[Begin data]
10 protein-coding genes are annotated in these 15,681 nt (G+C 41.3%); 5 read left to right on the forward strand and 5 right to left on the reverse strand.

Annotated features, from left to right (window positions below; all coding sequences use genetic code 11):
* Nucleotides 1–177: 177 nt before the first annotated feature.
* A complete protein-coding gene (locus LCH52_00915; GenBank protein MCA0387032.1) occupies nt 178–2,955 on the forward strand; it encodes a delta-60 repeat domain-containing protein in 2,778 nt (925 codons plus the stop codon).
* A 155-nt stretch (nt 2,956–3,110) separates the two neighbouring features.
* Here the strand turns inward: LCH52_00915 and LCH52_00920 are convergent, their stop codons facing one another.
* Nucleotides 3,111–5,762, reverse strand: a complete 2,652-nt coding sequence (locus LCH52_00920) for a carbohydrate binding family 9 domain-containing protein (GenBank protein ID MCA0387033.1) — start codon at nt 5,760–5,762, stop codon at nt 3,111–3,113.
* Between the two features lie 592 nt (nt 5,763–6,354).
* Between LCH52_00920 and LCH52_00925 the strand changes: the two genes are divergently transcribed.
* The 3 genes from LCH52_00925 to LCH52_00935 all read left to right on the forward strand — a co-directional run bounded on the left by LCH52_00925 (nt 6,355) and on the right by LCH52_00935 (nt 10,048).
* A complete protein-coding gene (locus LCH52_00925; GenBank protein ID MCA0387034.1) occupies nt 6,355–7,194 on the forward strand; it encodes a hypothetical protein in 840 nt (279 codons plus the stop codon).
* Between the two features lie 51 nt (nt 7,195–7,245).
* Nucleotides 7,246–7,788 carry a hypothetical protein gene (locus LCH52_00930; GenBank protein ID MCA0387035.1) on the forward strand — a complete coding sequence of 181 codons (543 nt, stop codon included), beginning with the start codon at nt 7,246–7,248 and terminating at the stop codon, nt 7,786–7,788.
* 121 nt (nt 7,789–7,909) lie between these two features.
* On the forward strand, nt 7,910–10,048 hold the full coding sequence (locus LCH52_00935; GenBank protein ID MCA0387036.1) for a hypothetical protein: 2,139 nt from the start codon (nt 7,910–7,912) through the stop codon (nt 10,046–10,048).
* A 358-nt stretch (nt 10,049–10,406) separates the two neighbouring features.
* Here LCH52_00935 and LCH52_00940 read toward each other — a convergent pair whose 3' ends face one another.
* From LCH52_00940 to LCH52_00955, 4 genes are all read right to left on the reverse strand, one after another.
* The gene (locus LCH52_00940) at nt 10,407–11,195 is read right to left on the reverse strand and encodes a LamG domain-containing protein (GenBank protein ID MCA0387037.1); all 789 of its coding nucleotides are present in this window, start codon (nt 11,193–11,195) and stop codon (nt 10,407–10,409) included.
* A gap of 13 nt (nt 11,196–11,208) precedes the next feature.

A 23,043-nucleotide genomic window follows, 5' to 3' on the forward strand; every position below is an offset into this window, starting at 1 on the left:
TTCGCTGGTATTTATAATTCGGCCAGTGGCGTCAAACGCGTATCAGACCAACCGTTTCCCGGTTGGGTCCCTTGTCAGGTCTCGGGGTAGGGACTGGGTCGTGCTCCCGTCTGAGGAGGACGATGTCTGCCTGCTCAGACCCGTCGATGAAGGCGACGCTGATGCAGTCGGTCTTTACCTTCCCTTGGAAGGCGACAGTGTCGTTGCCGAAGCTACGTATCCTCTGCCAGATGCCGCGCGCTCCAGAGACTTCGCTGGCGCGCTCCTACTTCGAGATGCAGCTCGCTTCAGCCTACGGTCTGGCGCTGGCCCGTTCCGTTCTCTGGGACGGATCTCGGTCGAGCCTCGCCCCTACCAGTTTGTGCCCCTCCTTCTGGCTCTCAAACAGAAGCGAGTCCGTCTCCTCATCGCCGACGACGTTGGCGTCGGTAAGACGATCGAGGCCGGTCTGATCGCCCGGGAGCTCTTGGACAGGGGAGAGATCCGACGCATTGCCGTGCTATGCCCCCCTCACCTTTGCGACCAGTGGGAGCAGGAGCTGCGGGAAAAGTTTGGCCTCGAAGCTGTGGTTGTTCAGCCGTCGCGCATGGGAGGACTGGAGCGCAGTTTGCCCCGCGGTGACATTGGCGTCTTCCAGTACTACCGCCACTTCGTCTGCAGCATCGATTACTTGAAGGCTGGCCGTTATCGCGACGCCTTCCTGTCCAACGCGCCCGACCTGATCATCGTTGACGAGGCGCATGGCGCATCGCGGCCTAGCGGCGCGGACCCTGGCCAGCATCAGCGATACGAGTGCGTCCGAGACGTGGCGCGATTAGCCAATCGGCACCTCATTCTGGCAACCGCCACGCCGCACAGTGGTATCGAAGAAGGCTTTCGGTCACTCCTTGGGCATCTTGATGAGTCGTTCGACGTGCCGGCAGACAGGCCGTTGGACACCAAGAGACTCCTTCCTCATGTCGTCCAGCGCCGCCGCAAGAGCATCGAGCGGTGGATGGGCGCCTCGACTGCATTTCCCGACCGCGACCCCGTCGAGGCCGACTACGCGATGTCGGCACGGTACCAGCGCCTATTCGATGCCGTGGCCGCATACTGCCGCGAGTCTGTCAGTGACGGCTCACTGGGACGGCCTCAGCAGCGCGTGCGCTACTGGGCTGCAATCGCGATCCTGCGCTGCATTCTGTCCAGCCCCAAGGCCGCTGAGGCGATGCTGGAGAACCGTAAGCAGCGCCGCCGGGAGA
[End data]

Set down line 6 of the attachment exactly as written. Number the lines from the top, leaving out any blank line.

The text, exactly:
* Here the strand turns inward: LCH52_00915 and LCH52_00920 are convergent, their stop codons facing one another.